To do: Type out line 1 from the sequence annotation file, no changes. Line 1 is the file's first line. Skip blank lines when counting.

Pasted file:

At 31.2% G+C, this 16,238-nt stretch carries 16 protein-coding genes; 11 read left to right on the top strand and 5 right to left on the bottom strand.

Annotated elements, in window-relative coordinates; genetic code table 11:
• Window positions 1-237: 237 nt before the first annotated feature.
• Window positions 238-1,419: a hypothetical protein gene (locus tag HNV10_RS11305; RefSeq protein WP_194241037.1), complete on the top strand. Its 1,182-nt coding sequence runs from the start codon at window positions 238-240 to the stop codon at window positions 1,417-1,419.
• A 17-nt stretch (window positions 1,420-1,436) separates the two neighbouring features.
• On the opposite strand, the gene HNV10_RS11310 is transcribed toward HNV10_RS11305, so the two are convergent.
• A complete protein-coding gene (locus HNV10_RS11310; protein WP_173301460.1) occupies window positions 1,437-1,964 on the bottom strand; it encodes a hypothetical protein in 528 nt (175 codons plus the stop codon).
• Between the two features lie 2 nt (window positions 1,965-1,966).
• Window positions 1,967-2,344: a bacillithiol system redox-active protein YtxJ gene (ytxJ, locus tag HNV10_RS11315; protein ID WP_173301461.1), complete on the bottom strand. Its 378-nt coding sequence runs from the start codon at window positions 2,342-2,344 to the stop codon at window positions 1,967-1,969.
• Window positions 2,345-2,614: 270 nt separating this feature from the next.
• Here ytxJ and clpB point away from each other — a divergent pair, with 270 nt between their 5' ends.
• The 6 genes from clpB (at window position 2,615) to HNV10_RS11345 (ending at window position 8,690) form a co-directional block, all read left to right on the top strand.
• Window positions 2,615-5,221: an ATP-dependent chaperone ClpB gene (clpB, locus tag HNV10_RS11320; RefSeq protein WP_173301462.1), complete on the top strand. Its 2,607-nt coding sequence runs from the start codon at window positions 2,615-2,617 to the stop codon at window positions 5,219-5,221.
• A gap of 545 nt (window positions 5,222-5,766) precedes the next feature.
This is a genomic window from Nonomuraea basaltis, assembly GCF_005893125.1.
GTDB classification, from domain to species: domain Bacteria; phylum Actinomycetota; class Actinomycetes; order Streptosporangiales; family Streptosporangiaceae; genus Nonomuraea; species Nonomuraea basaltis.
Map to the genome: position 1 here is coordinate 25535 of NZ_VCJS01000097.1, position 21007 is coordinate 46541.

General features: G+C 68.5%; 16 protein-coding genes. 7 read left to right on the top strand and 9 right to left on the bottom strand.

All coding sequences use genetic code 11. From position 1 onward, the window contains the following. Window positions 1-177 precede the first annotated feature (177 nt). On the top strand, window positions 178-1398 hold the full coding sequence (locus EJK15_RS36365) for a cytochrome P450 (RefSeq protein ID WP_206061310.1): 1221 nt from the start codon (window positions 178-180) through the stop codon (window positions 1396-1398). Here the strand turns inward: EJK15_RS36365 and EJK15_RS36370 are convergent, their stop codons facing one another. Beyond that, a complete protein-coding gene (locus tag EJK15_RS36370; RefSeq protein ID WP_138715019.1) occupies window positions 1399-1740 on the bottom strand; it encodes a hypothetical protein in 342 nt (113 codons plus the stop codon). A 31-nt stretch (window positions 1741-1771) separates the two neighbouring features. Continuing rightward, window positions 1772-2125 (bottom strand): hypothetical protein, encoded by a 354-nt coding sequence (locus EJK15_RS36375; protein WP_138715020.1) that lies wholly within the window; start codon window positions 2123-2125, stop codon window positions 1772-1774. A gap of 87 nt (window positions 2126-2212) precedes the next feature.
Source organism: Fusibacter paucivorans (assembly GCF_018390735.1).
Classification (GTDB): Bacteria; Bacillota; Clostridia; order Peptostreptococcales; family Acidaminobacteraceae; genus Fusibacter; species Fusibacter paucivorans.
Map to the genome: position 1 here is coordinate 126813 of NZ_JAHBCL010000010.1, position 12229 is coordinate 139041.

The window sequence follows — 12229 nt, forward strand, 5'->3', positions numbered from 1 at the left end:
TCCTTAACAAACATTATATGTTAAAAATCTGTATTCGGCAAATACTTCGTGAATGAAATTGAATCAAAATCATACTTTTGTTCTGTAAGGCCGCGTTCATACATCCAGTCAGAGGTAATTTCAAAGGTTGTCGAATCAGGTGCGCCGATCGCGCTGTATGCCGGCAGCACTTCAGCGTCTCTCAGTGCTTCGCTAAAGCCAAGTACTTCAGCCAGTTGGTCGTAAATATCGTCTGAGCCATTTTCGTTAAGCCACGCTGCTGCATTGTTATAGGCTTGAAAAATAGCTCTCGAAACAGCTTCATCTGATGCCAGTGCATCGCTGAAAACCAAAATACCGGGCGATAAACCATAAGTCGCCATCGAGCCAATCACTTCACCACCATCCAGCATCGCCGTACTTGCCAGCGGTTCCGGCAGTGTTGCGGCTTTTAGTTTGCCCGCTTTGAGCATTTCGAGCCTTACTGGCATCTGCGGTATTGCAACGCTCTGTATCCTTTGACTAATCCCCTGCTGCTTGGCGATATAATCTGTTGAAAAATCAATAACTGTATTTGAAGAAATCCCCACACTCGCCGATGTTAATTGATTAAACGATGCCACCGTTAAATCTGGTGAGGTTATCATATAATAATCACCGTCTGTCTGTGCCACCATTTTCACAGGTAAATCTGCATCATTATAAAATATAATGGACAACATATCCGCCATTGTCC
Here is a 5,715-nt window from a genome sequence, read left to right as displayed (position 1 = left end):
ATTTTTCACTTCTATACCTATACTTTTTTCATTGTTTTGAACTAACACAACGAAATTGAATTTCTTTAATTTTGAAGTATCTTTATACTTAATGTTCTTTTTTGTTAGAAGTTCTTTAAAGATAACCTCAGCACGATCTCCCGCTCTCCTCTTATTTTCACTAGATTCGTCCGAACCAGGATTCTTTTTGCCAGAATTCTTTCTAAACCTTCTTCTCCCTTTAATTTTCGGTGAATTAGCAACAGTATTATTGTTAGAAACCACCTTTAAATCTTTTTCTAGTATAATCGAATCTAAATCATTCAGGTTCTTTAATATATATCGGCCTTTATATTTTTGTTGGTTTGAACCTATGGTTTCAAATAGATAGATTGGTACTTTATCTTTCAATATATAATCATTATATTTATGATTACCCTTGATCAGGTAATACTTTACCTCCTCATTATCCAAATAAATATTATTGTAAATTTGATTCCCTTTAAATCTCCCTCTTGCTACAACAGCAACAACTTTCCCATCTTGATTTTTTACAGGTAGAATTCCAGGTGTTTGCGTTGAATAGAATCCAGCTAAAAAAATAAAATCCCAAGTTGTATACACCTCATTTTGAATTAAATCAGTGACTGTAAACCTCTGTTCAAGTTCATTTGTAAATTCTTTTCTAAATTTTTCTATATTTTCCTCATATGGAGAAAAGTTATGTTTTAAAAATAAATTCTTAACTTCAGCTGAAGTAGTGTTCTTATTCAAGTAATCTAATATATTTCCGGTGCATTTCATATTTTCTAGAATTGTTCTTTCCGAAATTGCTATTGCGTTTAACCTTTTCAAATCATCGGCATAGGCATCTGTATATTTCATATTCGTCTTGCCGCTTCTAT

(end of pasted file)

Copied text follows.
At 31.2% G+C, this 16,238-nt stretch carries 16 protein-coding genes; 11 read left to right on the top strand and 5 right to left on the bottom strand.